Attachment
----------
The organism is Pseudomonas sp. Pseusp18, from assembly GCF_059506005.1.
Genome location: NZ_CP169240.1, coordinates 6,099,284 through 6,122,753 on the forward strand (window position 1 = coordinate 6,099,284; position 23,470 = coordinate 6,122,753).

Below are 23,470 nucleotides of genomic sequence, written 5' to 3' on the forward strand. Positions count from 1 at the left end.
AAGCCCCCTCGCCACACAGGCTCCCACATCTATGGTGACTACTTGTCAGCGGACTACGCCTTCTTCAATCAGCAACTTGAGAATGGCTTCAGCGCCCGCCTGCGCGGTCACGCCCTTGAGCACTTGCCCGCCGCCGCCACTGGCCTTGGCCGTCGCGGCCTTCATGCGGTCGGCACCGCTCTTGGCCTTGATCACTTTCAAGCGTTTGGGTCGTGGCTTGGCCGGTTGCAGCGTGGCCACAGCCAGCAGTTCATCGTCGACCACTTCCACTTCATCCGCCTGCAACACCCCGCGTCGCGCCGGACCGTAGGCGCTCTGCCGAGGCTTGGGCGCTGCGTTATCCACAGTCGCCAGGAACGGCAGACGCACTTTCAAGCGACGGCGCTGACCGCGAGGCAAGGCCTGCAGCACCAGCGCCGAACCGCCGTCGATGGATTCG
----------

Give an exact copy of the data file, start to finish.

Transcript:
The organism is Pseudomonas sp. Pseusp18, from assembly GCF_059506005.1.
Genome location: NZ_CP169240.1, coordinates 6,099,284 through 6,122,753 on the forward strand (window position 1 = coordinate 6,099,284; position 23,470 = coordinate 6,122,753).

Below are 23,470 nucleotides of genomic sequence, written 5' to 3' on the forward strand. Positions count from 1 at the left end.
AAGCCCCCTCGCCACACAGGCTCCCACATCTATGGTGACTACTTGTCAGCGGACTACGCCTTCTTCAATCAGCAACTTGAGAATGGCTTCAGCGCCCGCCTGCGCGGTCACGCCCTTGAGCACTTGCCCGCCGCCGCCACTGGCCTTGGCCGTCGCGGCCTTCATGCGGTCGGCACCGCTCTTGGCCTTGATCACTTTCAAGCGTTTGGGTCGTGGCTTGGCCGGTTGCAGCGTGGCCACAGCCAGCAGTTCATCGTCGACCACTTCCACTTCATCCGCCTGCAACACCCCGCGTCGCGCCGGACCGTAGGCGCTCTGCCGAGGCTTGGGCGCTGCGTTATCCACAGTCGCCAGGAACGGCAGACGCACTTTCAAGCGACGGCGCTGACCGCGAGGCAAGGCCTGCAGCACCAGCGCCGAACCGCCGTCGATGGATTCG